The Pure Connect is very light and soft underfoot.  The heel-toe ramp angle is said to be 4mm, but other reviewers have measured it as low as 2mm. To me, they feel flat.  They have an undercut heel, much like the New Balance Minimus Road.  When I tried on the Connects for the first time, it felt like there was a sort of lump mid-heel…the same feeling I got when I tried on the Minimus.  This wasn’t a lump, though…it’s just the spot where the sole contacts the ground.  This contact area is so far forward in both shoes due to the undercut heel that it feels odd at first, but as you walk and run the sensation quickly disappears.  The heel area is very soft, with a full silky liner and a soft insole.  The insole has a very steep arch curve.  To call it support would be a strong word, given its flexibility, but those of you who love very flat shoes will likely think it to be intrusive.  It doesn’t bother me, but try before you buy.  The heel cup is rigid, but camouflaged.  You don’t see any exterior plastic cup or anything, it is embedded in the layers of the soft upper and works well to position the foot and prevent sliding around on the thick sole.

The sole is from a science fiction movie.  Brooks says it is a blend of two of their midsole technologies (D.N.A. and BioMoGo) and it does seem to offer a soft, but responsive ride.  When walking they feel very cushy…when running they feel much firmer.  They are made up of a series of pods and open areas for flexibility.  The pods and raised outsole areas have patches of durable rubber, but for the most part the midsole is exposed.  The toe area is split, kind of like a cloven hoof.  This is supposed to allow for more independent push-off from the big toe, but I am dubious. There is a firm layer of material just under the insole that prevents actual independent movement to any notable degree, but who knows.  All I am saying is that I didn’t actively notice anything unique about it.  Looks cool, though.

The upper has some real hits, but one big miss.  Most reviewers, I think, will fault the shape and width of the toebox as too narrow.  They may be right.  I have very narrow feet, though, and I feel like the soft material and rounded shape do allow my foot to flex and move well.  Those with wide feet, though, will likely feel a little cramped up there.  They feel like Inov-8’s conventional last or the Saucony Kinvara/Peregrine in that regard.  Those are all shoes that fit me well and in fact the basic Brooks last was always a good fit for me.  Of course, I wish there was a wider toebox, one where my toes don’t brush up against the sides at all, but I am confortable in these and they basically feel very similar to the Kinvara.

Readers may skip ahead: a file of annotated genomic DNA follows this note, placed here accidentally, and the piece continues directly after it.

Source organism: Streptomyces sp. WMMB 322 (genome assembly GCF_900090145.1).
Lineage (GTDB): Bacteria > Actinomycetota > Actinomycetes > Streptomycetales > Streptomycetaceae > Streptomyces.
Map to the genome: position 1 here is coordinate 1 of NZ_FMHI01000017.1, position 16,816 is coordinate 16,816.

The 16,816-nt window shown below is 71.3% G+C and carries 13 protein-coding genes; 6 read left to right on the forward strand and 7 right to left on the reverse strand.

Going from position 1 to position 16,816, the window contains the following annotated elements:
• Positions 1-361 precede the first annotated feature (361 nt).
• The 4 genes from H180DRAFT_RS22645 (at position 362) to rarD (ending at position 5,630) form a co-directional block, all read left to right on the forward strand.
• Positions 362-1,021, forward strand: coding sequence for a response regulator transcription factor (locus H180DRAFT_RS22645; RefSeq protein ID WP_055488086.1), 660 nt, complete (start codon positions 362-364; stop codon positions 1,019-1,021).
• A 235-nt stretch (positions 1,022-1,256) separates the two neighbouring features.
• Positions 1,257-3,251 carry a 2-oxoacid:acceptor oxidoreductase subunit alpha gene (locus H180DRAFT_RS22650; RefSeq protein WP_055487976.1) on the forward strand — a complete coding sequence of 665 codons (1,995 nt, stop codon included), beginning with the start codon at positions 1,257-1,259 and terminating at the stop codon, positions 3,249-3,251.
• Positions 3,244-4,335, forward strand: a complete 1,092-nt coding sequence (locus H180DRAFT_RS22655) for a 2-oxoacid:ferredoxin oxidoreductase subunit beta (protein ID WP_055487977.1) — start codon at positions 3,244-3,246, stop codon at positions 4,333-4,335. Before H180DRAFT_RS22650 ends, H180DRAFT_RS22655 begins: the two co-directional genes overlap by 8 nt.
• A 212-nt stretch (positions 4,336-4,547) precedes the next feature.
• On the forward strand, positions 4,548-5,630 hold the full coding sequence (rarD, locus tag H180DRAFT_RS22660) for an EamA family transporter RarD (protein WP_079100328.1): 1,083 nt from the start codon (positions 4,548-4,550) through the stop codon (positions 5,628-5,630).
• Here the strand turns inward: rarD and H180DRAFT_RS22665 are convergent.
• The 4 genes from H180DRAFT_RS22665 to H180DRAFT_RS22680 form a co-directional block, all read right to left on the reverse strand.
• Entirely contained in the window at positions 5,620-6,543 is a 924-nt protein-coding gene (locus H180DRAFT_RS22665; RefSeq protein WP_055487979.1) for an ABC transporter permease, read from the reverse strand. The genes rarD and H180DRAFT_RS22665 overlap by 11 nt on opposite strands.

Brooks has this nav band thing that I basically hate.  I tried on the Pure Grit in the same size and the nav band was not at all taught when I laced up…it flopped around loosely.  In the Connect it is too tight, and after a while it leaves me with a sore spot on the top of my foot.  Wearing wool socks like Point 6 helped the issue, and as I wear them more and they stretch a bit and bother me less.  I see the idea, but again…try before you buy.  I feel like it just isn’t necessary.  The upper design is already so well executed otherwise, with light built-in soft bands meeting the laces and securing the foot, that the nav band is just unnecessary.  

The Pure Connect runs very similar to the Kinvara for me.  Both feel soft underfoot with a very flexy mesh upper, contoured insole, similar toebox shape, secure midfoot, light but effective heel cup, and a semi-flexible outsole. I find it almost impossible to heel strike in the Pure Connect due to the undercut heel, though.  The Kinvara still has me clipping the pavement with my heels once in a while.  Also, the Kinvara has a wider outsole where the Pure Connect only puts material right under your foot, with no additional width.  The Kinvara is more geometric, more square in its outsold profile, where the Pure Connect is more rounded and more organic.  The Kinvara is slightly higher off the ground with slightly more cushion, but both provide a smooth forgiving ride.